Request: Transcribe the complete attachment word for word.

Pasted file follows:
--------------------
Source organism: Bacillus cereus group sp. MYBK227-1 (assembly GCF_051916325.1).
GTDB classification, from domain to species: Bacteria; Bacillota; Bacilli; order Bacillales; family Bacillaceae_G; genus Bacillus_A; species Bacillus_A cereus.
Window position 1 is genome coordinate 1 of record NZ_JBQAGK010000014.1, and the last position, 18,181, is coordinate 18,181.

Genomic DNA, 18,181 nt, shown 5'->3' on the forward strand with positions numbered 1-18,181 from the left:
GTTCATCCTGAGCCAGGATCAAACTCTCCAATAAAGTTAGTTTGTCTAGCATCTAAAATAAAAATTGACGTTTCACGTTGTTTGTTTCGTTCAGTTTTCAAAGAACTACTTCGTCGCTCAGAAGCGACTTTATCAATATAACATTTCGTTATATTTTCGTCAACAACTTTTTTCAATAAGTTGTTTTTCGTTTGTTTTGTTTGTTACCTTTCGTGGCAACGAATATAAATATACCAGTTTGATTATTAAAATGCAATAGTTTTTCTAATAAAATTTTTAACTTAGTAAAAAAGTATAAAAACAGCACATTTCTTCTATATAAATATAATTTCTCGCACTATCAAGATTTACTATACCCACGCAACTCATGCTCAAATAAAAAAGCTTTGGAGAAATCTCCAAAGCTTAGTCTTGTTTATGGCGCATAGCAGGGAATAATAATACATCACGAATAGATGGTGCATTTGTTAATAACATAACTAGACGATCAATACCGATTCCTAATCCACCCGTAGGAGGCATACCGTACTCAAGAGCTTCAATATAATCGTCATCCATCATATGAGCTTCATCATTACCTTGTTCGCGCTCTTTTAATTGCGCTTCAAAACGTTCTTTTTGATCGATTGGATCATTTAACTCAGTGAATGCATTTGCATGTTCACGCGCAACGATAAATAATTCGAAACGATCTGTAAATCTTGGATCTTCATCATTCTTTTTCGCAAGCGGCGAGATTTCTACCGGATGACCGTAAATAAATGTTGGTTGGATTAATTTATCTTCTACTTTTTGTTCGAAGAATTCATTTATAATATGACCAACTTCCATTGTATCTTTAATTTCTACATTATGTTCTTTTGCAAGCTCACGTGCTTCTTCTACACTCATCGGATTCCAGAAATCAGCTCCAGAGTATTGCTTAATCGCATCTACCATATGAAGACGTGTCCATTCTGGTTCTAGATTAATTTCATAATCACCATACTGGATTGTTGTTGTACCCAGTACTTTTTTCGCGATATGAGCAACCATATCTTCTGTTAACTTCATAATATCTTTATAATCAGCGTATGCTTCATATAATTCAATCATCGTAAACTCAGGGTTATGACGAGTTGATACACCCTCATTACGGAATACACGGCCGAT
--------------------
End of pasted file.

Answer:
Source organism: Bacillus cereus group sp. MYBK227-1 (assembly GCF_051916325.1).
GTDB classification, from domain to species: Bacteria; Bacillota; Bacilli; order Bacillales; family Bacillaceae_G; genus Bacillus_A; species Bacillus_A cereus.
Window position 1 is genome coordinate 1 of record NZ_JBQAGK010000014.1, and the last position, 18,181, is coordinate 18,181.

Genomic DNA, 18,181 nt, shown 5'->3' on the forward strand with positions numbered 1-18,181 from the left:
GTTCATCCTGAGCCAGGATCAAACTCTCCAATAAAGTTAGTTTGTCTAGCATCTAAAATAAAAATTGACGTTTCACGTTGTTTGTTTCGTTCAGTTTTCAAAGAACTACTTCGTCGCTCAGAAGCGACTTTATCAATATAACATTTCGTTATATTTTCGTCAACAACTTTTTTCAATAAGTTGTTTTTCGTTTGTTTTGTTTGTTACCTTTCGTGGCAACGAATATAAATATACCAGTTTGATTATTAAAATGCAATAGTTTTTCTAATAAAATTTTTAACTTAGTAAAAAAGTATAAAAACAGCACATTTCTTCTATATAAATATAATTTCTCGCACTATCAAGATTTACTATACCCACGCAACTCATGCTCAAATAAAAAAGCTTTGGAGAAATCTCCAAAGCTTAGTCTTGTTTATGGCGCATAGCAGGGAATAATAATACATCACGAATAGATGGTGCATTTGTTAATAACATAACTAGACGATCAATACCGATTCCTAATCCACCCGTAGGAGGCATACCGTACTCAAGAGCTTCAATATAATCGTCATCCATCATATGAGCTTCATCATTACCTTGTTCGCGCTCTTTTAATTGCGCTTCAAAACGTTCTTTTTGATCGATTGGATCATTTAACTCAGTGAATGCATTTGCATGTTCACGCGCAACGATAAATAATTCGAAACGATCTGTAAATCTTGGATCTTCATCATTCTTTTTCGCAAGCGGCGAGATTTCTACCGGATGACCGTAAATAAATGTTGGTTGGATTAATTTATCTTCTACTTTTTGTTCGAAGAATTCATTTATAATATGACCAACTTCCATTGTATCTTTAATTTCTACATTATGTTCTTTTGCAAGCTCACGTGCTTCTTCTACACTCATCGGATTCCAGAAATCAGCTCCAGAGTATTGCTTAATCGCATCTACCATATGAAGACGTGTCCATTCTGGTTCTAGATTAATTTCATAATCACCATACTGGATTGTTGTTGTACCCAGTACTTTTTTCGCGATATGAGCAACCATATCTTCTGTTAACTTCATAATATCTTTATAATCAGCGTATGCTTCATATAATTCAATCATCGTAAACTCAGGGTTATGACGAGTTGATACACCCTCATTACGGAATACACGGCCGAT